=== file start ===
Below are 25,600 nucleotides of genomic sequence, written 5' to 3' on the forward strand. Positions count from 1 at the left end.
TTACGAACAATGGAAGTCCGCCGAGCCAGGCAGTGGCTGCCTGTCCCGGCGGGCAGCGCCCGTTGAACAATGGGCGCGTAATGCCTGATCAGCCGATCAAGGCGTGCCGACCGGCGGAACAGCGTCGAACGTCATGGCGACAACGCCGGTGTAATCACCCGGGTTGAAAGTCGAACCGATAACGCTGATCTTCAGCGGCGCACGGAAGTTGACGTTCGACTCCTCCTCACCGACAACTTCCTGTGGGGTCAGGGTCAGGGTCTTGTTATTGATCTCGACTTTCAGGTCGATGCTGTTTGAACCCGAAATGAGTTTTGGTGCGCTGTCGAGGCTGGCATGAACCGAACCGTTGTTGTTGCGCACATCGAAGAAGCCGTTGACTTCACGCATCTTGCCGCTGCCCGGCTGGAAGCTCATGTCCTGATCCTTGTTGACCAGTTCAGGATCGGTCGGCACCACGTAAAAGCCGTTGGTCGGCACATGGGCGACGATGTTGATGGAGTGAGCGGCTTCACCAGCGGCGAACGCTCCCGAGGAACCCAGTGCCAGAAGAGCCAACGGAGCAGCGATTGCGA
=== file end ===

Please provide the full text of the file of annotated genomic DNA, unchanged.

Below are 25,600 nucleotides of genomic sequence, written 5' to 3' on the forward strand. Positions count from 1 at the left end.
TTACGAACAATGGAAGTCCGCCGAGCCAGGCAGTGGCTGCCTGTCCCGGCGGGCAGCGCCCGTTGAACAATGGGCGCGTAATGCCTGATCAGCCGATCAAGGCGTGCCGACCGGCGGAACAGCGTCGAACGTCATGGCGACAACGCCGGTGTAATCACCCGGGTTGAAAGTCGAACCGATAACGCTGATCTTCAGCGGCGCACGGAAGTTGACGTTCGACTCCTCCTCACCGACAACTTCCTGTGGGGTCAGGGTCAGGGTCTTGTTATTGATCTCGACTTTCAGGTCGATGCTGTTTGAACCCGAAATGAGTTTTGGTGCGCTGTCGAGGCTGGCATGAACCGAACCGTTGTTGTTGCGCACATCGAAGAAGCCGTTGACTTCACGCATCTTGCCGCTGCCCGGCTGGAAGCTCATGTCCTGATCCTTGTTGACCAGTTCAGGATCGGTCGGCACCACGTAAAAGCCGTTGGTCGGCACATGGGCGACGATGTTGATGGAGTGAGCGGCTTCACCAGCGGCGAACGCTCCCGAGGAACCCAGTGCCAGAAGAGCCAACGGAGCAGCGATTGCGA